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  5. Microbiological Surveillance Sampling: FY 19-20 Frozen Berries (Strawberries, Raspberries and Blackberries)
  1. Sampling to Protect the Food Supply

Microbiological Surveillance Sampling: FY 19-20 Frozen Berries (Strawberries, Raspberries and Blackberries)

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Frozen Berries

Frozen berries are used as ingredients in many foods and, like other produce, can be an important part of a healthy eating pattern. While frozen berries are used in pies and other baked goods, they are also used raw in fruit salads or smoothies and have been associated with outbreaks of foodborne illness. The FDA reported three hepatitis A virus outbreaks and one norovirus outbreak linked to frozen berries in the United States from 1997 to 2016.

Strawberries, raspberries and blackberries are delicate and may become contaminated with bacteria or viruses if handled by an infected worker who does not use appropriate hand hygiene, or if exposed to contaminated agricultural water or a contaminated surface, like a harvesting tote. Freezing preserves berries but generally does not kill viruses, which can survive at low temperatures.

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Questions and Answers

The FDA plans to collect samples throughout the year, across all seasons.

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Results as of 10/1/2019

The FDA began collecting and testing frozen berries (strawberries, raspberries, and blackberries) in November 2018. This assignment is anticipated to last about two years. The FDA may adjust the number of samples to be collected or the collection timeline based on factors that the agency may encounter during the assignments.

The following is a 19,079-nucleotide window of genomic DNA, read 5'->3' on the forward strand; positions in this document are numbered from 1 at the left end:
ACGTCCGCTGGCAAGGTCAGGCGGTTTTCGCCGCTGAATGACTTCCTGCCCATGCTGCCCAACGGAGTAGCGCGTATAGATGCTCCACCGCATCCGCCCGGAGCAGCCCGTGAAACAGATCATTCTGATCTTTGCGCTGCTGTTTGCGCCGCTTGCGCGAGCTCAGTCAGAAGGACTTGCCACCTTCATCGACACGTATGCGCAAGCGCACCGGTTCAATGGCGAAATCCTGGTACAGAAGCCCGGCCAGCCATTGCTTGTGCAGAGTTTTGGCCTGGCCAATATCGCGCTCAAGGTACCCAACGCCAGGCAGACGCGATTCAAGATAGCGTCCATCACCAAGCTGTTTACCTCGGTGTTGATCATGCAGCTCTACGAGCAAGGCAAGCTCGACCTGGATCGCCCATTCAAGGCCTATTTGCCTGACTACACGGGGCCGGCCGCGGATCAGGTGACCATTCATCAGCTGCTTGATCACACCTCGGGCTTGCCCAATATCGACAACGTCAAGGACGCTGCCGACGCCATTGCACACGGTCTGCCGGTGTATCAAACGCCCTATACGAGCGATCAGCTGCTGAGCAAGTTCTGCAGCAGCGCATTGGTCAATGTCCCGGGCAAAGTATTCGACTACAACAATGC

The information that follows presents the laboratory results through September 30, 2019, as interim figures subject to potential revision. The FDA will publish a summary report of its results (to include final figures and breakdowns of its findings) once the assignment is complete. People who wish to see an example report on the FDA’s food product surveillance sampling can view any of the agency’s summary reports listed at the bottom of its microbiological surveillance sampling page.

In the event that samples are found to be positive for microbial hazards, the FDA will consider regulatory and enforcement options. Enforcement activities include actions to correct and prevent violations, and to remove violative food from the market.  The agency will detail any enforcement action it takes in its summary report(s).

The FDA plans to collect 2,000 samples of frozen berries (1,000 domestic, and 1,000 of international origin) under this assignment. As of September 30, 2019, the agency had collected and tested 339 domestic samples (34 percent) and 473 import samples (47 percent) of the totals. The following figures summarize the interim sampling results. As the testing is still underway, no conclusions can be drawn at this time.

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Additional Information

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